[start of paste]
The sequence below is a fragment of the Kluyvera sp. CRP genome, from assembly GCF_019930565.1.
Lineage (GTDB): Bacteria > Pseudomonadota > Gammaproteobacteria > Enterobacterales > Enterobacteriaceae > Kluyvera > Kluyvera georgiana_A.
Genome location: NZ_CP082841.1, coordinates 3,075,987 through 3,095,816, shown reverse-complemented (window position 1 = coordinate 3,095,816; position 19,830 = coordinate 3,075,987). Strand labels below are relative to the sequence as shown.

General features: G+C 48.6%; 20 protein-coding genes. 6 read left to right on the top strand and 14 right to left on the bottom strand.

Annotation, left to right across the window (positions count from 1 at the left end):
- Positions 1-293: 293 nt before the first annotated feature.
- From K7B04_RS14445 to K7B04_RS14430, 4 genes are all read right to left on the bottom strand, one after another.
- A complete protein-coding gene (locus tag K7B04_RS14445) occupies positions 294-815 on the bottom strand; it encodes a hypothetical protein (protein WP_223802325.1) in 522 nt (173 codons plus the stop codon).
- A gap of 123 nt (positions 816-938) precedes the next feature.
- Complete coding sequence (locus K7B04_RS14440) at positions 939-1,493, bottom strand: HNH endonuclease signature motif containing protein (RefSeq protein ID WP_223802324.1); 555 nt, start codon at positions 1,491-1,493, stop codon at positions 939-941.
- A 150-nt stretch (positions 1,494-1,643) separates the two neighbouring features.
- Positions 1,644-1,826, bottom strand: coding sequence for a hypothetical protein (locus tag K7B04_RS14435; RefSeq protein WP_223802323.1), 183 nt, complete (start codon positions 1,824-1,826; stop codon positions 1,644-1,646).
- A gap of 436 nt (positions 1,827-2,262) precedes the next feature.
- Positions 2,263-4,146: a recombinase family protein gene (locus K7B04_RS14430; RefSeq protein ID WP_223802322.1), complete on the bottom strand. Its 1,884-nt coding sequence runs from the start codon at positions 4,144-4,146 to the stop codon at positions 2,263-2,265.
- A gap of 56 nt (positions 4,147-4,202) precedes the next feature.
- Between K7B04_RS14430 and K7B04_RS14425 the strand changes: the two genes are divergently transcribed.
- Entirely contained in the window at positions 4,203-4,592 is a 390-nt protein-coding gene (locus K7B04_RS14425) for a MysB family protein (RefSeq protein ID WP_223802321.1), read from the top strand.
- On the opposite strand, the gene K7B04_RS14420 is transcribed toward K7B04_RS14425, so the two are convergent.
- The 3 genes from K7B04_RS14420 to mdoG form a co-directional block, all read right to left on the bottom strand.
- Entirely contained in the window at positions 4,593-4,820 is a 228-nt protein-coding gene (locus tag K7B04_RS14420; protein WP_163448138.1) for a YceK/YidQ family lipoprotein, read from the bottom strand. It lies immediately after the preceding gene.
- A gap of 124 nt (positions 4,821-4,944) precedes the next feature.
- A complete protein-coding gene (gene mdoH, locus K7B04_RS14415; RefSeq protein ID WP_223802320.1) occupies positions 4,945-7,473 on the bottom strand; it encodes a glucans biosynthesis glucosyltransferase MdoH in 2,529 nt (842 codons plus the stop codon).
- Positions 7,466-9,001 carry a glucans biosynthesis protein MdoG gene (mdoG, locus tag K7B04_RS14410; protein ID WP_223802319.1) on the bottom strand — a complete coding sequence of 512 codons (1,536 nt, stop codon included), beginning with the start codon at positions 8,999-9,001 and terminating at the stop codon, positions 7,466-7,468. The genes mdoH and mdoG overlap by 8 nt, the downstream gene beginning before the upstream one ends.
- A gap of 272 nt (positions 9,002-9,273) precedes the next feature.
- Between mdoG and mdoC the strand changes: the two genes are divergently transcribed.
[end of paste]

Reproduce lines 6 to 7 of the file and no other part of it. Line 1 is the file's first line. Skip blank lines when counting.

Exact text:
- Positions 1-293: 293 nt before the first annotated feature.
- From K7B04_RS14445 to K7B04_RS14430, 4 genes are all read right to left on the bottom strand, one after another.